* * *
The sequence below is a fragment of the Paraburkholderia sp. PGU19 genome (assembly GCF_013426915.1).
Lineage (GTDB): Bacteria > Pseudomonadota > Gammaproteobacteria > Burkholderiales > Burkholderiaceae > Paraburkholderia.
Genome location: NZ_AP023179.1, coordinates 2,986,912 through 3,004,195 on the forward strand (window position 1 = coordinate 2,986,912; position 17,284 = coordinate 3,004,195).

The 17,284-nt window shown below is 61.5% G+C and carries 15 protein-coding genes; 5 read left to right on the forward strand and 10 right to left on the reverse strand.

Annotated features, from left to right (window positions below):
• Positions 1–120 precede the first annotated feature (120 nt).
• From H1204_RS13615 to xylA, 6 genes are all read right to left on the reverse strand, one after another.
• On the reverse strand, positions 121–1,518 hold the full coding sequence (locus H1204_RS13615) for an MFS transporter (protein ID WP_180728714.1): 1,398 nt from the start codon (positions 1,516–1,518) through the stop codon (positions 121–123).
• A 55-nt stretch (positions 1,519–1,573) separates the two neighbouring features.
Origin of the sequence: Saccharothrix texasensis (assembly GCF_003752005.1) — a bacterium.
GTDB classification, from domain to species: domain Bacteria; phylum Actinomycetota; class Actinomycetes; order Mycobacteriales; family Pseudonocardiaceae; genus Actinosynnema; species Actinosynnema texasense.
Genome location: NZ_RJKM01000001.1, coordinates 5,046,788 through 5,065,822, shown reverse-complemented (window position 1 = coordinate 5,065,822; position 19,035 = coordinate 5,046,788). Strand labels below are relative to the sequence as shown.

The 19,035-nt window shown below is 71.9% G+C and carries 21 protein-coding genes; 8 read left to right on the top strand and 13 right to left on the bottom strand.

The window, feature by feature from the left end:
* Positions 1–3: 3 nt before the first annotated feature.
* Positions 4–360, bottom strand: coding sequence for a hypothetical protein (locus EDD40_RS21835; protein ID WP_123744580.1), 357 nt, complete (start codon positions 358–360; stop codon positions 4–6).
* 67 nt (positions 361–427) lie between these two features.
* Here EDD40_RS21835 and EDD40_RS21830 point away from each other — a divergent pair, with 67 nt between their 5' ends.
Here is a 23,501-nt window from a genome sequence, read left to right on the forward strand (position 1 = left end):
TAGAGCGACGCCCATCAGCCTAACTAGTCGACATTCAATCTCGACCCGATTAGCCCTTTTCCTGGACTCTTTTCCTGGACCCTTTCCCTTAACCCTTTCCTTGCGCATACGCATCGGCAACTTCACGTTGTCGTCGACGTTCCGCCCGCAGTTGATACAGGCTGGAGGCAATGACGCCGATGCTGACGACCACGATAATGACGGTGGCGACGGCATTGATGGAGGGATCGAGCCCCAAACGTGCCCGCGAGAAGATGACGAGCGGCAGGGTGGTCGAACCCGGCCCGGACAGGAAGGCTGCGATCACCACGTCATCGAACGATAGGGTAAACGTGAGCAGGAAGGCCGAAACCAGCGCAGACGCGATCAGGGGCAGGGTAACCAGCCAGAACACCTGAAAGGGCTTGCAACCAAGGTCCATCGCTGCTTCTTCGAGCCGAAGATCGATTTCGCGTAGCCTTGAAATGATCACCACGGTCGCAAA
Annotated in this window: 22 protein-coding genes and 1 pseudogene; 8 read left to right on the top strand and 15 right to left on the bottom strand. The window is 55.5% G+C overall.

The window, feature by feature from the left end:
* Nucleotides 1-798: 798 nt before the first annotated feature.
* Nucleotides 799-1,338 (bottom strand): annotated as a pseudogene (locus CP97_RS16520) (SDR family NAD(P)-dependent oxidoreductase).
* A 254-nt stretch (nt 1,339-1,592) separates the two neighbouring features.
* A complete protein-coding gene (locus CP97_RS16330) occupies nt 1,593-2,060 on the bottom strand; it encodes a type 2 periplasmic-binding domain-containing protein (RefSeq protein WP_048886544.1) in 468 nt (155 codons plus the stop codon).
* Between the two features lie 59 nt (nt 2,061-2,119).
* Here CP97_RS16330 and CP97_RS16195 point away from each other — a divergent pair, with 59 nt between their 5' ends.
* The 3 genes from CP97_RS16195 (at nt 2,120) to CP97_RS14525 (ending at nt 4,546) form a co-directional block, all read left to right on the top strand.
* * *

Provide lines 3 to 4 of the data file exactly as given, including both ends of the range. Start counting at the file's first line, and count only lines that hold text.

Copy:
Genome location: NZ_AP023179.1, coordinates 2,986,912 through 3,004,195 on the forward strand (window position 1 = coordinate 2,986,912; position 17,284 = coordinate 3,004,195).

The 17,284-nt window shown below is 61.5% G+C and carries 15 protein-coding genes; 5 read left to right on the forward strand and 10 right to left on the reverse strand.